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Cannabis crusader told to stop screaming by judge

Peter Till has been denied bail.
Peter Till has been denied bail.

NIMBIN cannabis crusader Peter Till has failed in his bid for bail over commercial cannabis cultivation charges despite claiming his chronic health problems are getting worse in custody.

Till gave evidence at his Lismore District Court bail hearing today that he was "s**ting blood" in jail due to long-term abdominal problems and had been denied proper treatment.

"All I got was a finger up the arse, that was it. That's all a doctor did," he told the court from the witness box.

The 49-year-old is accused of cultivating a commercial quantity of cannabis, and supplying an indictable amount of the drug in relation to a police raid on March 22 on a Mountain Top property near Nimbin.

Till had earlier posted a video of himself on Facebook at the cannabis plantation, which contained 512 plants with an estimated street value of $700,000.

Wearing a green prison jumpsuit and his characteristic long goatie and black eye patch, Till appeared agitated during his bail hearing, repeatedly shaking his head and at times hunching over.

At one point Judge Dina Yehia was forced to interrupt Till while he was giving evidence because his voice became louder and louder.

"I'm not going to conduct proceedings with him screaming in the witness box," Judge Yehia said.

"Just calm down and speak civilly," she told Till.

Till's barrister Jason Watts tendered a 20-page patient health summary listing his client's two major health issues - the abdominal problems since 2007 which had caused persistent bloating, bloody stools, and cramping, as well trauma induced glaucoma which had been caused by a penetrating eye injury he suffered in 2001.

Mr Watts said Till's medical conditions were "deteriorating" and there appeared to be "an exacerbation of long standing issues relating to his abdominal pain".

Mr Watts said neither of the conditions had been properly attended to by doctors since Till had been in jail.

But Mr Watts had been unable to access Justice Health records relating to Till's medical treatment in custody, which may have proven crucial in Till's case for bail.

Till told the court that the pain in his eye was like a "hot iron rod" and so bad he would "throw up, pass out, (have) constant headaches... Panadol doesn't work because the pressure in my eye builds up all the time."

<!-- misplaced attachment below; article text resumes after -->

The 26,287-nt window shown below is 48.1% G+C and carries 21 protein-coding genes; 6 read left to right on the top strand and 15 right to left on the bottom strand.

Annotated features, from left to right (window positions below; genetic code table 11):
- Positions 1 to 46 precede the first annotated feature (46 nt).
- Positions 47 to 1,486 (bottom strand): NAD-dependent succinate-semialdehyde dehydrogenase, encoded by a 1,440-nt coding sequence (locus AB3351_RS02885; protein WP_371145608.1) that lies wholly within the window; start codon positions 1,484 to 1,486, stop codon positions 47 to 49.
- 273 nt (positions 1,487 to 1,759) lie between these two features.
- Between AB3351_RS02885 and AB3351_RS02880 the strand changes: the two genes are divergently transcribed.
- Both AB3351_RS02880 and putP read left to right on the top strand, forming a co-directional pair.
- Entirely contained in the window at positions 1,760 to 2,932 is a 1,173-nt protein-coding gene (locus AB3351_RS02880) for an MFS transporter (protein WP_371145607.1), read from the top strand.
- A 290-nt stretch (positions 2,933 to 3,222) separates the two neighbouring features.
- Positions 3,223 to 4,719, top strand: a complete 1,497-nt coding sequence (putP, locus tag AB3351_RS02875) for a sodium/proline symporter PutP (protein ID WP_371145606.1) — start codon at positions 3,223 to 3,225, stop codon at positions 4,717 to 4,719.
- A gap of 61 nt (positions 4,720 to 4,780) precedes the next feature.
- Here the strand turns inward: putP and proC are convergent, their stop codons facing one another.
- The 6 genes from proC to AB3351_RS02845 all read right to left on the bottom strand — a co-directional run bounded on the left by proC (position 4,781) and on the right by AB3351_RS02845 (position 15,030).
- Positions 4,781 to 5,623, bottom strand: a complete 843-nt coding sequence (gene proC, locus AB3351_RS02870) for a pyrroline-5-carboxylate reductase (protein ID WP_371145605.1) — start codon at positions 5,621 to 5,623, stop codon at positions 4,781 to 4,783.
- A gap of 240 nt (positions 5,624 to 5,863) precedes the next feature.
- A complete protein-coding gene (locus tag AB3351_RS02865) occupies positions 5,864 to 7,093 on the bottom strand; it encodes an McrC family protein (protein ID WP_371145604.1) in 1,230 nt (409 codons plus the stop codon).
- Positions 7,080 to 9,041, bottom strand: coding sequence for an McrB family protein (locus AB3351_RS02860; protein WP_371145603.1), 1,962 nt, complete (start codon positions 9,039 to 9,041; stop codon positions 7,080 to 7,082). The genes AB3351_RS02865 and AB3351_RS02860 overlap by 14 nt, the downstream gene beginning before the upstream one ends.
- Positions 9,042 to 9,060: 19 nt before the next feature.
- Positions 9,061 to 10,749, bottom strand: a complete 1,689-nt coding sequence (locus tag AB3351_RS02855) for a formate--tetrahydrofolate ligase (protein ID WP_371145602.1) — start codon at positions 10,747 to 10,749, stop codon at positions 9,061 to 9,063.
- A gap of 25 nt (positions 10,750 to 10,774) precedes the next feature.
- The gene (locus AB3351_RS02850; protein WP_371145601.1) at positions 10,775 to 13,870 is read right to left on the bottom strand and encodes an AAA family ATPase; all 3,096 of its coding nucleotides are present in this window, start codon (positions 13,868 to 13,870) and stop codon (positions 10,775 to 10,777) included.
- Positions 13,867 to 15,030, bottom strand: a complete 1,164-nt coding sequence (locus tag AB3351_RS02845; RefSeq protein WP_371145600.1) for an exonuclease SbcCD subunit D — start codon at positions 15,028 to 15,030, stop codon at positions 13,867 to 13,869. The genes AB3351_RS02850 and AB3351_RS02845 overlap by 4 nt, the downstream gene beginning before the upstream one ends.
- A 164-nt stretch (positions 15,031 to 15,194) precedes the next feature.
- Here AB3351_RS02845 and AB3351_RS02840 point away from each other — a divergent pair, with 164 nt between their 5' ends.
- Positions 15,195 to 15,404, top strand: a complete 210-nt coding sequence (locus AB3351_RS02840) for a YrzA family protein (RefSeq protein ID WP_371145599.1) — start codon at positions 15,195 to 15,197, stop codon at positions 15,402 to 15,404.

"Since I've been inside my whole vision in my right eye has gone black and my left eye is getting blurry as well," he said.

Mr Watts asked him: "Have you received any treatment from Justice Health in relation to your right eye?"

Till replied: "No".

"I need to do something about the eye... before it goes completely dead," he said.

"I can't afford to have (blindness) in both eyes."

Under cross examination, prosecutor Mr Gordon asked Till why he wasn't more proactive about his health ailments in the 10 years prior to his most recent arrest.

Till said he had used cannabis to cope with the pain.

"Both (my) doctors have written that cannabis is the best treatment to stop pain in the right eye," he said.

"The cannabis eased it.... at the time it relieved the pain and reduced the pressure."

But the prosecution argued that there was "nothing to show" that Till had ever made a complaint to Justice Health about his lack of treatment while in custody.

His failure to seek proper medical care since his condition arose in 2007 was "his own fault, no one else's fault," Mr Gordon said.

"They've done numerous tests on his stools, there has been no blood ever found," he said.

Mr Gordon also told the court he had signed a document that he wouldn't use cannabis as part of a bail agreement which he later intentionally breached.

In denying bail, Judge Yehia said Till was facing serious charges and there appeared to be a "strong" Crown case.

She said Till had a "history of non-compliance with bail conditions", citing several Facebook posts in which Till had claimed "I will not do bail". He had also failed to attend court on a number of occasions.

"I do find that it would be an unacceptable risk," Judge Yehia said.

She did note that the court was in a "disadvantaged position" due to the lack of Till's records from Justice Health.

Till will reappear before the District Court on November 22 to face a fitness hearing to determine whether he is fit for trial.

Topics:  bail editors picks northern rivers court peter till



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